MD Anderson inspires young lung cancer patient to become a nurse
Alexa DiVenere was 17 years old when doctors removed her right lung and pericardium, the protective membrane surrounding her heart.
In high school, Alexa played soccer and the flute, and was a drum major in the band. But during her junior year, those activities began leaving her short of breath with pressure in her chest.
A visit to the doctor revealed devastating news. Alexa had stage IV lung cancer.
“It was such a shock and really unexpected,” Alexa recalls.
She began receiving chemotherapy at a hospital near her home in Chicago.
“Having cancer was like nothing I've ever experienced before,” she says. “The cancer diagnosis is devastating, and not just for me. I was seeing the reactions of everyone around me and feeling everything my family felt and everything my friends felt.”
After months of lung cancer treatment didn’t work, Alexa’s father began researching other options. That led the family to bring her to see MD Anderson’s experts.
Nurses’ compassion after lung cancer surgery inspires a career path
At MD Anderson, thoracic surgeon David Rice, M.D., removed Alexa’s lung and surrounding tissues to try to save her life.
“That was a really hard time in my life,” says Alexa. “But I had so many amazing nurses and doctors at who helped me so much.”
Alexa remained in the hospital more than a week. She was inspired by the way her nurses and doctors supported her through the physical and emotional difficulties ahead.
“They're focused on you as a person, and they're focused on fighting the disease. But they also show so much kindness and compassion,” she says. “I really appreciated the genuine caring and light that they showed me.”
That experience in the hospital inspired Alexa to become a nurse.
“I realized I wanted to help other people the same way my nurses helped me,” she says.
After additional treatment, lung cancer spreads
After surgery, Alexa began receiving proton therapy to target the remaining cancer cells that could not be removed. After six weeks of this high-dose radiation therapy, Alexa was declared cancer-free. She finished high school and began nursing school.
A little over a year later, a follow-up scan revealed Alexa’s cancer had spread to her lymph nodes, the small, bean-shaped structures that help the body fight disease. Because there are hundreds of interconnected lymph nodes throughout the body, cancer cells can break away from a tumor and travel through the lymph system to other sites in the body. Alexa began chemotherapy again, but remained determined to continue her nursing courses.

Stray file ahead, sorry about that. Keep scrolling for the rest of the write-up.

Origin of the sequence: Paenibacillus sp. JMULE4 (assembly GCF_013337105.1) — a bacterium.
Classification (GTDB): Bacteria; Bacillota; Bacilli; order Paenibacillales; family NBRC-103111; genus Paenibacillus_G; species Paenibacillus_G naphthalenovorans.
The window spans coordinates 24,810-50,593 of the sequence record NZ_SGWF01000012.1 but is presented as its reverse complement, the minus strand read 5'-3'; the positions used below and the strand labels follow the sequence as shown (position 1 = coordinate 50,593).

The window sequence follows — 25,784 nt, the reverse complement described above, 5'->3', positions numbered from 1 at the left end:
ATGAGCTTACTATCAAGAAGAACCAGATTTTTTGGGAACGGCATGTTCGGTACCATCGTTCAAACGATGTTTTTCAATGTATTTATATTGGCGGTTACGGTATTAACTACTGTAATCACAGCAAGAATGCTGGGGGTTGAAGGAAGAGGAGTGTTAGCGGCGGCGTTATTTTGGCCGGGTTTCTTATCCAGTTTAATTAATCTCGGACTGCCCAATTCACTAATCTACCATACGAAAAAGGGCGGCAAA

“After classes, I’d fall asleep on a bench outside the classroom,” she says. “But I had this goal in mind of becoming a nurse and that's what really drove me to keep showing up to classes and pressing on, despite how I felt.”
Clinical trial offers targeted therapy option
During one of Alexa’s check-ups at MD Anderson, head and neck specialist John Heymach, M.D., Ph.D., recommended she undergo genetic testing. If the test found that a genetic mutation caused her lung cancer, she could stop chemotherapy and be matched with a cancer drug that would target her specific mutation.
Alexa agreed to be tested, and that decision changed the course of her treatment: genetic testing revealed she had a rare genetic mutation known as a RET fusion, which qualified Alexa for several clinical trials.
“RET fusions are seen in only 1-2 % of non-small cell lung cancer. Patients living with RET-positive lung cancer represent an underserved population in need of personalized targeted therapies,” says Vivek Subbiah, M.D.
After the cancer became resistant to one study’s drug and Alexa developed a tumor on her breast, she began a new targeted therapy drug called selpercatinib, or LOXO-292.
“Selpecatinib is the first FDA-approved selective RET inhibitor that is designed to targeted these RET fusions. This was made possible by patients like Alexa volunteering to enroll in the clinical trial,” says Subbiah, who leads the LOXO 292 clinical trial. “The meaningful outcomes observed in patients and the ‘gift of time’ for patients enrolled in this trial reinforce the value of this precision medicine in treating RET-positive NSCLC.”
Gratitude for clinical trials
“That was the miracle, getting on these clinical trials,” says Alexa.
The tumor in Alexa’s breast began to shrink within a month of beginning LOXO-292. She was also nearly symptom-free on the new targeted therapy drug. Her hair grew back, her skin cleared, her nausea and vomiting ceased and her cancer began to decrease more and more with each new scan.
“I think a lot of people can relate to scan anxiety and the fear of the future, the fear of leaving your loved ones behind,” she says. “So finding drugs that work is just beautiful. It is beautiful that scientists at MD Anderson have the technology and the resources that can make possible what was impossible before.”
Virtual visits allow continued clinical trial participation during COVID-19 pandemic
Alexa has finished school and now works as a mental health nurse in Illinois.
Throughout the COVID-19 pandemic, she’s continued participating in the LOXO-292 trial remotely. She has monthly virtual visits with Subbiah, and her medication is delivered to her door.
“I know it brings relief to a lot of vulnerable people that they don’t have to leave their homes to get to still get their lifesaving medicine,” says Alexa. “I’m so glad and feel blessed that they were able to do that for me.”
She is thankful that, despite the pandemic, she can continue working with the doctors who changed her life. “MD Anderson has saved my life over and over these last nine years,” says Alexa. “The doctors and nurses at MD Anderson are the reason why I wanted to become a nurse: to help people through the hardest times. I want to bring the spirit of MD Anderson wherever I go. I want to be that light in the world, like MD Anderson has been for me.”